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Carefully watch his reaction when you confront him on his drug use

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DEAR MISS LONELYHEARTS: I recently reconnected with an old friend I was quite close to, back when we were kids. I also have a good ongoing relationship with one of his parents. I suspect my old friend may have a problem with hard drug use, and is not making the best lifestyle choices to impact his own life and those in his family. Should I confront my friend, his parent whom I still speak with, or both at the same time, or not at all? What should I say, since at this point I have no proof, just a very strong assumption. -- Unsure, Unicity

Dear Unsure: You need to ask him about the problems he's going through. "I have noticed this and this about you. Are you perhaps using a drug for the pain (depression, stress, sadness?) If he says a quick no, ask about using specific drugs. "Cocaine perhaps?" (Wait for a minute.) "How about prescription drugs like Oxycontin?" Watch his face carefully and pay as much attention to the "ums" and "uhs" and pauses as you do to his words, especially if you think he's lying. Keep the conversation going, so you can gather more information. Don't let him cut you off with one terse word. If that's the world he's living in, you need to know, and you don't want to be part of it. You should mention it to the parent you're close to, and back off the reconnection, as the people he will be seeing to get the drugs are dangerous.

Dear Miss Lonelyhearts: I'm mad as hell about all the cute young woman in their early 20s who don't seem to think that having a boyfriend is a problem when they're out at the bar chasing single guys like me. Last weekend a hot-looking girl slid her arm around my waist and pressed her body up my side and asked me to dance. She was with a couple of girlfriends and there were no guys in sight attached to them. We danced all night, and when I would take a break and go talk to other people, she would come after me. At the end of the evening I asked her for her phone number and she giggled and said "I have a boyfriend." She got a whole night of my attention, and then she tells me she's not available. Was she trying to make herself feel like she's still attractive? She obviously didn't want me. What's this game called, Still Got It? -- So Frustrated, St. Boniface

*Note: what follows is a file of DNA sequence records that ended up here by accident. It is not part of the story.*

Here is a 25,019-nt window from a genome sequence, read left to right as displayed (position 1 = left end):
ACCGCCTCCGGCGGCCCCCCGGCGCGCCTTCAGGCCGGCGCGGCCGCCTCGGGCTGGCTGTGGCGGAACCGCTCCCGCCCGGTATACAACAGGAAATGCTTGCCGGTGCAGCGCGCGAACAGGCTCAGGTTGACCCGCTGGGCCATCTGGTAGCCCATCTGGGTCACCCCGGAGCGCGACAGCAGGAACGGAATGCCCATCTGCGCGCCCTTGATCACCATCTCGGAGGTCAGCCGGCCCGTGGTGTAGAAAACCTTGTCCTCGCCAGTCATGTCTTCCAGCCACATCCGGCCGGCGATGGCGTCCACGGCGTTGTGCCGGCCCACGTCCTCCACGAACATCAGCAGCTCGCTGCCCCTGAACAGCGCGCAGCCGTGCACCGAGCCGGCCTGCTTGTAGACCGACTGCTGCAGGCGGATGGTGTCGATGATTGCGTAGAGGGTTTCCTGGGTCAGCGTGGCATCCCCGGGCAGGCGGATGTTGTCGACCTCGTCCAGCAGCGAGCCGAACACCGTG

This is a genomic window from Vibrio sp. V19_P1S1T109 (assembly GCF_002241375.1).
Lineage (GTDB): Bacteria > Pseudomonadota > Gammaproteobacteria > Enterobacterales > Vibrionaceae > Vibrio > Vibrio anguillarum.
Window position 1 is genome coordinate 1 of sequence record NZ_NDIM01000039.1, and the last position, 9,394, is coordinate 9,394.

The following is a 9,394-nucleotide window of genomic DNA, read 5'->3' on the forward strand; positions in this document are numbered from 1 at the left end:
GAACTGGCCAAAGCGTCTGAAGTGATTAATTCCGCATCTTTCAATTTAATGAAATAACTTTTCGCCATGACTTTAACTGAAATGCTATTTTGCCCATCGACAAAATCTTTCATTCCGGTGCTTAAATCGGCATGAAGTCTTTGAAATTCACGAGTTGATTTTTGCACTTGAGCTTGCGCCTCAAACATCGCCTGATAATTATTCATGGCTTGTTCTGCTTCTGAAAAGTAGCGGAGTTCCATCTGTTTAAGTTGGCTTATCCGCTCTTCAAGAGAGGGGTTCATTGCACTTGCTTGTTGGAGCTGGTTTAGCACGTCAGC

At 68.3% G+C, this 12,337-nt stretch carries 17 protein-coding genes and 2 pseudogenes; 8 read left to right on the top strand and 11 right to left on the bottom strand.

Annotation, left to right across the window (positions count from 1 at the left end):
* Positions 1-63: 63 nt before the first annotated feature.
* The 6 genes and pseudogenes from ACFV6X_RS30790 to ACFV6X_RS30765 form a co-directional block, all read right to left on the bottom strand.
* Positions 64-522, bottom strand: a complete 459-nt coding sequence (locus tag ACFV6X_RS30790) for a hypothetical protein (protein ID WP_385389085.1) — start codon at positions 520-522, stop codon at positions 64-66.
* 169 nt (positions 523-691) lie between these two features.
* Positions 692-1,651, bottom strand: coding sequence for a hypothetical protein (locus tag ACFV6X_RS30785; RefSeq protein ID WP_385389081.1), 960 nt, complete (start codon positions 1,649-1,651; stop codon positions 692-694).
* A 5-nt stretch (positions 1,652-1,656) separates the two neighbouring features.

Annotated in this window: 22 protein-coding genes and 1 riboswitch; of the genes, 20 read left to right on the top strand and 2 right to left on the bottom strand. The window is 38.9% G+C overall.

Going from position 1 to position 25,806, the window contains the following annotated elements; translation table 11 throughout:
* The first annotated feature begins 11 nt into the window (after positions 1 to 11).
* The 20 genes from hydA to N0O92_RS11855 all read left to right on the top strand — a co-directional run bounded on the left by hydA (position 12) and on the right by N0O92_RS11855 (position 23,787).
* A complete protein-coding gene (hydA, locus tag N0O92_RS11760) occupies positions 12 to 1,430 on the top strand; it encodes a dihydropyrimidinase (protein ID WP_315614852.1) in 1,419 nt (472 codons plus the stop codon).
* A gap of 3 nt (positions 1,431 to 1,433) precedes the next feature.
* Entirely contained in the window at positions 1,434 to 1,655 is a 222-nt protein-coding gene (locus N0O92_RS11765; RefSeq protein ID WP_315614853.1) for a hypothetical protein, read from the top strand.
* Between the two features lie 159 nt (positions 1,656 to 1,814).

Dear Frustrated: In the last few years -- some argue it escalated with Mad Men on television -- women have decided they can play that game, too. They leave their nice-guy boyfriends at home and go out for a night with the girlfriends with everyone understanding anything goes at the nightclub, and they will all keep quiet about it when they leave. That way they get to feel single for a night. When the single guy they're hustling finally asks for their number, or to take them home, they get all giggly and say they have a boyfriend. "But we had a good time, didn't we?" These are women who need a reality check on their relationships, which clearly are 80 per cent solutions. But, the nights out at the bar chasing single men enable them to keep a husband-type guy in the background, and a feeling of stability. I encourage women who do this (you know who you are) to write in and tell us why you do it.

lovecoach@hotmail.com

Republished from the Winnipeg Free Press print edition May 10, 2012 D8

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